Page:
Wise bosses likely to pay staff locked out by quakes
The Dominion Post –Tuesday 16 October 2013
Many readers will have found themselves locked out of work as a result of the recent Wellington earthquakes.
Many businesses, particularly those in the CBD's high-rise buildings, had to send staff home fora few days. Some buildings that I can see from my office are still empty. Employers will have lost productivity while workers, potentially, lost pay. But who carries the loss for this so-called act of God? The building owner, the employer or the worker?
Government workers in the United States are facing something similar right now. As a result of the inability of the US Congress to pass a budget for the current fiscal year,which began on October 1, the US Government has "shut down". Unlike the earthquakes, this isn't an act of God but rather an act of man. About 800,000 workers have been sent home indefinitely while another 1.3 million continue to work without pay. When a budget is ultimately agreed to, these staff will likely receive back pay, although this period will be hard on them.
Problems resulting from workplace closures are not new and readers may well imagine that the Christchurch earthquakes have brought about litigation on the topic. They have.
Tony Day was employed by Agmech. After one of the 2011 aftershocks, power was cut off at the Agmech premises and Day did not work for three days. He reported to work on the first two days but was told to go home. On the third, Day received a text telling him not to come in. Interestingly, some other staff were allowed to work and were paid.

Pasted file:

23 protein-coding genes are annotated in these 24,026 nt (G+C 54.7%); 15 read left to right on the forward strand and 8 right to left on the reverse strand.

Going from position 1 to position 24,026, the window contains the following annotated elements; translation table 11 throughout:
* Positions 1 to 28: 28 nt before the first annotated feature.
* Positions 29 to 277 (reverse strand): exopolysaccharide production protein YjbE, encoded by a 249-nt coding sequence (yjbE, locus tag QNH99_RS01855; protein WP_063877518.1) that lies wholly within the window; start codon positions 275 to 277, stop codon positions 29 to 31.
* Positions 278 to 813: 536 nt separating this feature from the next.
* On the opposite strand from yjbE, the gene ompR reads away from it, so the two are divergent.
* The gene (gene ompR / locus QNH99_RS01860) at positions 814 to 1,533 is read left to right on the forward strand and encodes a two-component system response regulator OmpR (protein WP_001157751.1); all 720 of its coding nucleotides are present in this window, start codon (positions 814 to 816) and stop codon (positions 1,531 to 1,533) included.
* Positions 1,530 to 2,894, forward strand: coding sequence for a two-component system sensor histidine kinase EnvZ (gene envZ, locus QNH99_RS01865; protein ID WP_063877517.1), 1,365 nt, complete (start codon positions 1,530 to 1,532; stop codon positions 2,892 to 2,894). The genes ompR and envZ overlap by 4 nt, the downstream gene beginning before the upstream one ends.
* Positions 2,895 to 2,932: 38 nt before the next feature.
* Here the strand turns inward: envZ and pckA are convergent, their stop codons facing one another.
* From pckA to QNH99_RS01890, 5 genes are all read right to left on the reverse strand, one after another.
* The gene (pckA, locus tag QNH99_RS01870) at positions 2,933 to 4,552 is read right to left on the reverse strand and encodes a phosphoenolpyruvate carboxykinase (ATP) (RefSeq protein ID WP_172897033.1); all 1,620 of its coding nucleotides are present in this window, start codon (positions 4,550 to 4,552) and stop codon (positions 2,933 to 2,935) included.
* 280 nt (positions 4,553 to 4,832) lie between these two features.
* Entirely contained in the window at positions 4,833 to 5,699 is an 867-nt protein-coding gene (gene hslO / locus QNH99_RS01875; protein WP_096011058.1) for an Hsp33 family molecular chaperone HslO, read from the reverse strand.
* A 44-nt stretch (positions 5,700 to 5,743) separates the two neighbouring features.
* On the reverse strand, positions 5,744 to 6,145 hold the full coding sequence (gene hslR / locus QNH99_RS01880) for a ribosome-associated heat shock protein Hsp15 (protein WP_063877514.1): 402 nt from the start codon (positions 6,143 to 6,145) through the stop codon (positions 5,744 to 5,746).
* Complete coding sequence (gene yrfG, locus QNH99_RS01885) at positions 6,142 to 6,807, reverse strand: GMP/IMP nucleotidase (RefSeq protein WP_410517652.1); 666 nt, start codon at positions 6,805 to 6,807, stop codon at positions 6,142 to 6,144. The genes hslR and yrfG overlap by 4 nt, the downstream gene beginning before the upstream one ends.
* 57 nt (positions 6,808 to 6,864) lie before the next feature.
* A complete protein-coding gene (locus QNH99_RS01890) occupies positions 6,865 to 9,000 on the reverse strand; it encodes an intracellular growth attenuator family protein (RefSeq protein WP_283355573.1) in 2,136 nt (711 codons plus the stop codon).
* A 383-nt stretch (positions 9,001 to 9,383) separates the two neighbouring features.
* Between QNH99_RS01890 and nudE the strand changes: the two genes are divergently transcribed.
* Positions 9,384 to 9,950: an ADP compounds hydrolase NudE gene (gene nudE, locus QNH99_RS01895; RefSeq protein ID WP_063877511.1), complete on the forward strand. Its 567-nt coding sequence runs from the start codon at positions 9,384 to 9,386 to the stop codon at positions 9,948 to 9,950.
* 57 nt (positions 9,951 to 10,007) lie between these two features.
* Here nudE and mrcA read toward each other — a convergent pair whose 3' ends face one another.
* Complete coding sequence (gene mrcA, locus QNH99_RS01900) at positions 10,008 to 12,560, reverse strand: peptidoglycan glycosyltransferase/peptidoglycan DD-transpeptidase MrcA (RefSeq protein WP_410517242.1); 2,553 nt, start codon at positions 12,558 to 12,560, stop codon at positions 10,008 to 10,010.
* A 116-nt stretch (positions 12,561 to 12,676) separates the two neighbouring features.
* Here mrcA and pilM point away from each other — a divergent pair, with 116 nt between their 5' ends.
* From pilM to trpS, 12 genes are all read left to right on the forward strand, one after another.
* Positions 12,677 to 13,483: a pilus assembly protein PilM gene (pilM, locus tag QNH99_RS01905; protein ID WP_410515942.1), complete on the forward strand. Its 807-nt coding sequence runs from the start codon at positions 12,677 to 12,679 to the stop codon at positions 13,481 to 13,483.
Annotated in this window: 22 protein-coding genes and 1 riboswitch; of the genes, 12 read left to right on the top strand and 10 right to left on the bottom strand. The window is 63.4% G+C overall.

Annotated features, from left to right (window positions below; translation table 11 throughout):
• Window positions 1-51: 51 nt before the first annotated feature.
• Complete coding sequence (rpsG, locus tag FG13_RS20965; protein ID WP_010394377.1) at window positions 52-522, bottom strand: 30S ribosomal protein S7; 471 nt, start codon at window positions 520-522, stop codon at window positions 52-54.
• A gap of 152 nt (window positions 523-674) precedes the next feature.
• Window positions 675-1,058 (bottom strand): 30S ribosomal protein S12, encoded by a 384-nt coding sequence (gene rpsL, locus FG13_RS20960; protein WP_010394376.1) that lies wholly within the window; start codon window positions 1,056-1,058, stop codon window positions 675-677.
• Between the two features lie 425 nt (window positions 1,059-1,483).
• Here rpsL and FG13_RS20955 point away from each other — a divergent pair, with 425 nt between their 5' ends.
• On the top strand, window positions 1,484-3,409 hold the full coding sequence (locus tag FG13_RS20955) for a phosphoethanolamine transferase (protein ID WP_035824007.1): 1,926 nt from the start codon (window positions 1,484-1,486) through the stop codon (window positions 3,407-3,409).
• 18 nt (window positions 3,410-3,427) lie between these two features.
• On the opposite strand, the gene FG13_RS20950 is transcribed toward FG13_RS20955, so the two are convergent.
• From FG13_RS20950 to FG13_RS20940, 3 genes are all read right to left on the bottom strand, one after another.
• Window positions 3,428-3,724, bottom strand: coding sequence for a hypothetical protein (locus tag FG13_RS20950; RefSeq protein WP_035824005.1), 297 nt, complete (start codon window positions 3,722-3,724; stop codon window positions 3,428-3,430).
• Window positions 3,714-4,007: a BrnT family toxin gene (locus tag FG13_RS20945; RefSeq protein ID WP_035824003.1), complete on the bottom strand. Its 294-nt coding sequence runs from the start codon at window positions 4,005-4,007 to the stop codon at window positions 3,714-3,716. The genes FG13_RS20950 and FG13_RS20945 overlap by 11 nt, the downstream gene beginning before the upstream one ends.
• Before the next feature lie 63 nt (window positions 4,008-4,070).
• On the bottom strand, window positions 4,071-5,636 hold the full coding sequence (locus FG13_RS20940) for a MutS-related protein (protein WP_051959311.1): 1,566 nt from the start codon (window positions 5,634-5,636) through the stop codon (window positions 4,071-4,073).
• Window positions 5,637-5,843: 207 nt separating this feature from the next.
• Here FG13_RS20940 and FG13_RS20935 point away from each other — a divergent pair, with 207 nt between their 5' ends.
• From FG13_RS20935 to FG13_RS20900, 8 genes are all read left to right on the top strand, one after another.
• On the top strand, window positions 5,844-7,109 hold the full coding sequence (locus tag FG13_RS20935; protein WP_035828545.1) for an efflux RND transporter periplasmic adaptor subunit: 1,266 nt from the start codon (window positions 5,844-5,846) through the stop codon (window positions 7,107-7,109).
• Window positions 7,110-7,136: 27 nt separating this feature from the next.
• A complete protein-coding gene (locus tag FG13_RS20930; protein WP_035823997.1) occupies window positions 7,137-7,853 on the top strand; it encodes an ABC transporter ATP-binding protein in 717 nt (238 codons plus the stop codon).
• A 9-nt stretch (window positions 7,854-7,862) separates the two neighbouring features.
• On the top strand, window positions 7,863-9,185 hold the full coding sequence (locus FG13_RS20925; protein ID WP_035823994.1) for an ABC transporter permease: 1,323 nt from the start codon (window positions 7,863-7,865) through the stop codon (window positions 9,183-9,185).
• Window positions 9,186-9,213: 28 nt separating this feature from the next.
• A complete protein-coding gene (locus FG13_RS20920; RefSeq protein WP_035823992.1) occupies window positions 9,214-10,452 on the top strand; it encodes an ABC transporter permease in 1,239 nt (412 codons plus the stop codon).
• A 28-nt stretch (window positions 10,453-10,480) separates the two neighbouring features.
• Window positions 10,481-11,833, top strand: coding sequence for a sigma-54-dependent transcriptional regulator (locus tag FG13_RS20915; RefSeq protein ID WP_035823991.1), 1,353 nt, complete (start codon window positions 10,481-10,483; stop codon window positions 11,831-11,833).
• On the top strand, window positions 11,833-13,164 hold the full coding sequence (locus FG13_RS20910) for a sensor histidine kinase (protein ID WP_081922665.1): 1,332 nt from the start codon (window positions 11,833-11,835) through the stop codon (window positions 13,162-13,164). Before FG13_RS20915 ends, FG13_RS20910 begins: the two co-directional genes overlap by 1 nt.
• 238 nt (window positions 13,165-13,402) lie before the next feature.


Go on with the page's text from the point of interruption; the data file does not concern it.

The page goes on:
The Employment Relations Authority decided that Day was entitled to be paid for the three day she did not work. The employment relationship had not ended as the stand-down was only temporary. Secondly, Day was willing to work. Where an employee is on a salary or has a guaranteed number of work hours, there is generally no contractual basis on which an employer can halt payment if the employee is willing to work. Thirdly, as other staff were allowed to work, the employer had no valid reason for making Day stay home.
The interesting case heard in the Court of Appeal about the plight of Russian fishermen also offers guidance. The fishermen were brought to New Zealand by their employer, Karelrybflot, to serve for six months on fishing vessels chartered by Abel Fisheries. Unfortunately for both the employer and the fishermen, Abel Fisheries had committed some offences related to its fishing quota and was facing charges in the District Court. It was convicted of the charges and, as a consequence, the vessels it had chartered were forfeited to the Government. At this point the fishermen still had five weeks left to work on their contracts.
Karelrybflot argued, perhaps with some conviction, that, as the ships had been seized and the fishermen could no longer fulfill their duties, the employment relationship was terminated by frustration.
The Court of Appeal, however, found that the contacts were not frustrated, as Karelrybflot must have known that Abel Fisheries was facing court proceedings. Furthermore, provisions in the legislation governing the forfeiture of the vessels allowed for release of the vessels to be negotiated. It was therefore possible that the fishermen might be able to resume their responsibilities before their contracts expired.
As a result, the court decided that, because the fishermen were contractually guaranteed a certain number of hours of work each day, even when on land, the employer was required to continue paying wages after the seizure of the boats.
Even if not contractually obliged to do so, a wise and generous employer would generally have paid wages for the two to three days most buildings in Wellington were closed. Larger employers are normally able to absorb the cost on behalf of their staff; it is the small employer who will struggle the most.
The pay problems like those caused by gridlock in the US Congress and southern-hemisphere earthquakes are widespread but they are best resolved by agreement between the parties. While the courts are prepared to apportion responsibility for the cost of a close down, the fact there are so few of these cases is indicative of the compassion and commonsense displayed by those affected in both Christchurch and Wellington.